So he made a whip out of cords, and drove all from the temple area, both sheep and cattle; he scattered the coins of the money-changers and overturned their tables.
And He made a scourge of cords, and drove them all out of the temple, with the sheep and the oxen; and He poured out the coins of the money changers and overturned their tables;
Jesus made a whip from some ropes and chased them all out of the Temple. He drove out the sheep and oxen, scattered the money changers’ coins over the floor, and turned over their tables.
Jesus put together a whip out of strips of leather and chased them out of the Temple, stampeding the sheep and cattle, upending the tables of the loan sharks, spilling coins left and right.
And he made a whip of small cords and put them all out of the Temple, with the sheep and the oxen, sending in all directions the small money of the changers and overturning their tables;
Making a whip of cords, he drove all of them out of the temple, both the sheep and the cattle. He also poured out the coins of the money changers and overturned their tables.
When He had made a whip of cords, He drove them all out of the temple, with the sheep and the oxen, and poured out the changers’ money and overturned the tables.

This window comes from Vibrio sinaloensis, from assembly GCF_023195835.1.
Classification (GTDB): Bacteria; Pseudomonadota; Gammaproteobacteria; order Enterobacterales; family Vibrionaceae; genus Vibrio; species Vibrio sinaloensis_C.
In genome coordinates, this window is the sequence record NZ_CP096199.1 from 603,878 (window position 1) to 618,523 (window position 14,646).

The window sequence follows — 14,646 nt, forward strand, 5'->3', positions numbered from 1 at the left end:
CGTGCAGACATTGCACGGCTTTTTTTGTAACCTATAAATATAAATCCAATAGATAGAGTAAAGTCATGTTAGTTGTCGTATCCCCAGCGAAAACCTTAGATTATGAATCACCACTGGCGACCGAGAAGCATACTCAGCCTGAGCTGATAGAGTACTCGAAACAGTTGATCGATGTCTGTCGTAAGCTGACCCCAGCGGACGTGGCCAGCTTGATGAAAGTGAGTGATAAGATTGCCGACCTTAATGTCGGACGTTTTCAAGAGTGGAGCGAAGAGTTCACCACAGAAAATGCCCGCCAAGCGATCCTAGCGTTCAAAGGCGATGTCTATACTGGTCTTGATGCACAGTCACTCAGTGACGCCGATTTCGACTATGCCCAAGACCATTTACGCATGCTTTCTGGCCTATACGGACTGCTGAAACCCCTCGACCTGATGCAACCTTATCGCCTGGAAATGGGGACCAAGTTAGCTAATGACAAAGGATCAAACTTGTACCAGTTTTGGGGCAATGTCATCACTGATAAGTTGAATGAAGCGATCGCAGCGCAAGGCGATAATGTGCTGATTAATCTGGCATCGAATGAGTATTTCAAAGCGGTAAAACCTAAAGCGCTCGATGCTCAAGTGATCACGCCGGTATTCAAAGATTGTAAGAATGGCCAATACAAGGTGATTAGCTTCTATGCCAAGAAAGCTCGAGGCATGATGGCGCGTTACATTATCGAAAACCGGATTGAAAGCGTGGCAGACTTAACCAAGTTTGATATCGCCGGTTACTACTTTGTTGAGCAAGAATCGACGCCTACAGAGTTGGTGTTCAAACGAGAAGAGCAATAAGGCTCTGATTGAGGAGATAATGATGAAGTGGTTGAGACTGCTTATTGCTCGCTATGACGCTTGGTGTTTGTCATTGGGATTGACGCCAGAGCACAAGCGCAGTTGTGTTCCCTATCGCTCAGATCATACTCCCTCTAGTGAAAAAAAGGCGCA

|NET © [draft] ITL|
the temple courts
, with the sheep
. He scattered
of the money changers
|NET © Notes||
1 tc Several witnesses, two of which are quite ancient (Ì66,75 L N Ë1 33 565 892 1241 al lat), have ὡς (Jws, “like”) before φραγέλλιον (fragellion, “whip”). A decision based on external evidence would be difficult to make because the shorter reading also has excellent witnesses, as well as the majority, on its side (א A B Θ Ψ Ë13 Ï co). Internal evidence, though, leans toward the shorter reading. Scribes tended to add to the text, and the addition of ὡς here clearly softens the assertion of the evangelist: Instead of making a whip of cords, Jesus made “[something] like a whip of cords.”
2 tn Grk “the temple.”
3 sn Because of the imperial Roman portraits they carried, Roman denarii and Attic drachmas were not permitted to be used in paying the half-shekel temple-tax (the Jews considered the portraits idolatrous). The money changers exchanged these coins for legal Tyrian coinage at a small profit.